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Sunday, May 26, 2024

You’re majoring in what?

Editor’s note: You’re Majoring in What? is a new Aggie column that features students of UC Davis’ lesser-known majors.

Alicia Berg is a fourth-year hydrology major from San Pedro, Calif.

What is hydrology?
Hydrology is the study of water in all aspects. This includes the physical, biological and chemical elements of water and its distribution around the planet.

Why did you choose it as your major? Is it something you’ve always wanted to study?
When I was in high school I traveled to Kenya many times. I saw firsthand how people regarded water. It is the ultimate life source and is beyond precious. I was raised in LA and my personal water supply was never an issue that I had to deal with. Once I became aware of the value of water, it was like a switch I couldn’t turn off. After that I knew what I wanted to study, and I actively pursued it.

There are different concentrations in hydrology. What is yours?
I focus on surface water and especially aquatic systems, like wetlands.

What jobs can you get with hydrology? What do you plan to do?
You can get a variety of jobs because everywhere in the world needs to manage their water sources. I plan on working with restoration and conservation projects either through the state or nonprofit organizations. I also hope to be involved with the education process of water awareness for youth and communities.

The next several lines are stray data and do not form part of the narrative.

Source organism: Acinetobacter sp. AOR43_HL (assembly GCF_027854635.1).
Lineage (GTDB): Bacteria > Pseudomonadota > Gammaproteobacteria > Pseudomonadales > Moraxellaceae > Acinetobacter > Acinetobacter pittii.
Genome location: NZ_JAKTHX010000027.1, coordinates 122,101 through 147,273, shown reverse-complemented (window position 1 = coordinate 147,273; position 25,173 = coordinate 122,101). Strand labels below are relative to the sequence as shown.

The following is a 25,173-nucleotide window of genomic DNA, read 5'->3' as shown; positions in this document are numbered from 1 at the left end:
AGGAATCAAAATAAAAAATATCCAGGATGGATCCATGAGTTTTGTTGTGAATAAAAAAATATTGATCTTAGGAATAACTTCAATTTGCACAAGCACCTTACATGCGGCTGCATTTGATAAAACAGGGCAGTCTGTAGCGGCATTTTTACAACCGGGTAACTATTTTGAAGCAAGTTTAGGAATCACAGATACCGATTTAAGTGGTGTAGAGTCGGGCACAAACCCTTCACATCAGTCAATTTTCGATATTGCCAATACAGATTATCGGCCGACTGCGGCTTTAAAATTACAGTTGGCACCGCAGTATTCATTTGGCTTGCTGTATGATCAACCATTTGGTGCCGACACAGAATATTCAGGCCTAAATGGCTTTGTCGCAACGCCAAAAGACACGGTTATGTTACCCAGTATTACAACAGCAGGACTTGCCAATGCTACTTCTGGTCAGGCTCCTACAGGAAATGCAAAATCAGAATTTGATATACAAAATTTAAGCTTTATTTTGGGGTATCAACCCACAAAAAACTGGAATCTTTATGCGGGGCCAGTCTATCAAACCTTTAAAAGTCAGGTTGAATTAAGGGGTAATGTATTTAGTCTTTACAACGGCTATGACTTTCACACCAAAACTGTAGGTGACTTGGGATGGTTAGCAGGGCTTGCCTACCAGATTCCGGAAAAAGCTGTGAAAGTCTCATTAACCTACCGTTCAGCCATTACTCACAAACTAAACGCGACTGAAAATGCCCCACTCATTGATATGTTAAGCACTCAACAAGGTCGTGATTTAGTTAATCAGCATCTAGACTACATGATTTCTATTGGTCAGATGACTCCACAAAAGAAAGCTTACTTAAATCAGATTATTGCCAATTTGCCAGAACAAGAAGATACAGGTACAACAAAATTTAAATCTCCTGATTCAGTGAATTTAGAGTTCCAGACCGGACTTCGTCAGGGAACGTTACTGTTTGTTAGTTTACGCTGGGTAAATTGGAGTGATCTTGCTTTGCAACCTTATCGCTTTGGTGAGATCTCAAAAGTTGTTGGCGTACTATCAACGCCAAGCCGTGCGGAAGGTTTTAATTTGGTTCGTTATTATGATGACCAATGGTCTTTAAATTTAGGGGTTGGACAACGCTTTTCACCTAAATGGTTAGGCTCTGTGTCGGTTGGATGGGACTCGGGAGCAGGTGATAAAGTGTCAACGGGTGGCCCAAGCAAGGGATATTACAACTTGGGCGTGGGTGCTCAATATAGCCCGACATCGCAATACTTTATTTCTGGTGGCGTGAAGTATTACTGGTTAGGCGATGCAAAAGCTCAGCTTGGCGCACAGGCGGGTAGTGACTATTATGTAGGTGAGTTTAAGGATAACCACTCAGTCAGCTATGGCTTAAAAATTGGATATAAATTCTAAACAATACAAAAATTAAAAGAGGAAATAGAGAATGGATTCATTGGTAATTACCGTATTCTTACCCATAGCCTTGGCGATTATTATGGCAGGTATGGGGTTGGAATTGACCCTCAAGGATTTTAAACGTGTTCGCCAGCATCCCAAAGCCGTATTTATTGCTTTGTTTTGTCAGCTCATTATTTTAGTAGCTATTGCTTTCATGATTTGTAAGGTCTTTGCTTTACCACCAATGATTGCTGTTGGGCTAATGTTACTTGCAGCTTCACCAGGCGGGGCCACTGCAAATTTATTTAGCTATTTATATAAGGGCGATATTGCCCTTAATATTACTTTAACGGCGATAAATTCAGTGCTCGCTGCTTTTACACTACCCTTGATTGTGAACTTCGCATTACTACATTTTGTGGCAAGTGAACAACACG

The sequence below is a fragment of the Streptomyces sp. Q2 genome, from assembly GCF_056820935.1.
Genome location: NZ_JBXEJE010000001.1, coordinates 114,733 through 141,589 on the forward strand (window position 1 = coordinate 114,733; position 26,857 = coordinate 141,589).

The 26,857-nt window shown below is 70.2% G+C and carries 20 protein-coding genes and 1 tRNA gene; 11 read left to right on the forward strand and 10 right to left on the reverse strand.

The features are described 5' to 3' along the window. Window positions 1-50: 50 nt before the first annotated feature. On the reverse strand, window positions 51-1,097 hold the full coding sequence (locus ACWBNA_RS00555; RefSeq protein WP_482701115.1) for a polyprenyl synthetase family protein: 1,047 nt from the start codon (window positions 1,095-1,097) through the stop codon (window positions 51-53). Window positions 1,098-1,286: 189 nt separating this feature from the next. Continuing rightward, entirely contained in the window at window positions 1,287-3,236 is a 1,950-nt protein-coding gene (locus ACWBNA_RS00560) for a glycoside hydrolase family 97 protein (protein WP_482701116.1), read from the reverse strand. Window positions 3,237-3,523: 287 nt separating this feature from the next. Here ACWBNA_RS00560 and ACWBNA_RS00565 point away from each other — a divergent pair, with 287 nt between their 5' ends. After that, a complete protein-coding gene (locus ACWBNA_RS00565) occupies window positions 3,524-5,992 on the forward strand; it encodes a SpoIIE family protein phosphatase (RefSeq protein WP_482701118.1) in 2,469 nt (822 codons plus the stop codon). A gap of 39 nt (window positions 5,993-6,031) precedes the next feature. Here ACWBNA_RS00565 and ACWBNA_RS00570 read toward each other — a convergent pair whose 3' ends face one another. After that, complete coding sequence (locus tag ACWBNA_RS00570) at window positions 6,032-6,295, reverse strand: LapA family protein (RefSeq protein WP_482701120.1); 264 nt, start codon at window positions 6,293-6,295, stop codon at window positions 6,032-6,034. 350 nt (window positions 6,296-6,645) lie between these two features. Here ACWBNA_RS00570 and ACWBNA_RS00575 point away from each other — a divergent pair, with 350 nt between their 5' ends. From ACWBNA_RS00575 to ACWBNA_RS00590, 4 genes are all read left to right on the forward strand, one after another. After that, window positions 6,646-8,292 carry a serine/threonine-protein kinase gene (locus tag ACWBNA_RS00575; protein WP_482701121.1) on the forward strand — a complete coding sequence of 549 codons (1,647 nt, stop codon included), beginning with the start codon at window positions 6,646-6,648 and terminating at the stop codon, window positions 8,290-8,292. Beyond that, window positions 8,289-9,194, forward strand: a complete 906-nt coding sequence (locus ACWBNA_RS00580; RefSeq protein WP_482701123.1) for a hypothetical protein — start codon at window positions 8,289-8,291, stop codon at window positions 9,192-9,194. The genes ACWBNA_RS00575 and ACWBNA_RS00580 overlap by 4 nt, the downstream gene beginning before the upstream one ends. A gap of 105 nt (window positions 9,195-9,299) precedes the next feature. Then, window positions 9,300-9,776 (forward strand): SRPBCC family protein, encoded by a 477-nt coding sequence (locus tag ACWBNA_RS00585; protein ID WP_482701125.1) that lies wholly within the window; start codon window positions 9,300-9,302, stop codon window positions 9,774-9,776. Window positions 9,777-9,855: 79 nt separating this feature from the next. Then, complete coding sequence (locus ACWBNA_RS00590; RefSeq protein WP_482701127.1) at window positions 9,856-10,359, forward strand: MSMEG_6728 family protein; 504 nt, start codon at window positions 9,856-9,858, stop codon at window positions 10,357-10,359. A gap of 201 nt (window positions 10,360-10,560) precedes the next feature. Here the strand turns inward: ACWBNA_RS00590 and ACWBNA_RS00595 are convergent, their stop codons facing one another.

Are there any hydrology classes you’d recommend to students who are considering this major?
HYD 10: Water, Power, Society is a really good introduction course to the history of water in California (which is incredibly complicated and fascinating) and general water processes. Also, HYD 143 is a course on eco-hydrology that incorporates many facets of hydrology and gives a good basis of Excel models for studying hydrologic data.

How big or small are the classes?
The classes are small. I’ve had classes as small as seven people and as big as 40.

What’s the best part about majoring in hydrology?
It is a science that reaches into many disciplines and gives a solid education base that can be used to further specialize in the field. It is also a tight-knit community, and the students are friendly and helpful to one another. I have learned an incredible amount about my environment, politics, mathematical models and technical science.

Are there any downsides?
It is definitely a challenging major. All of the prerequisites are the same as the ones for engineers. Many of the courses can be overwhelming at times, but the reward of success is beyond worth it.

MUNA SUDEK can be reached at campus@theaggie.org.



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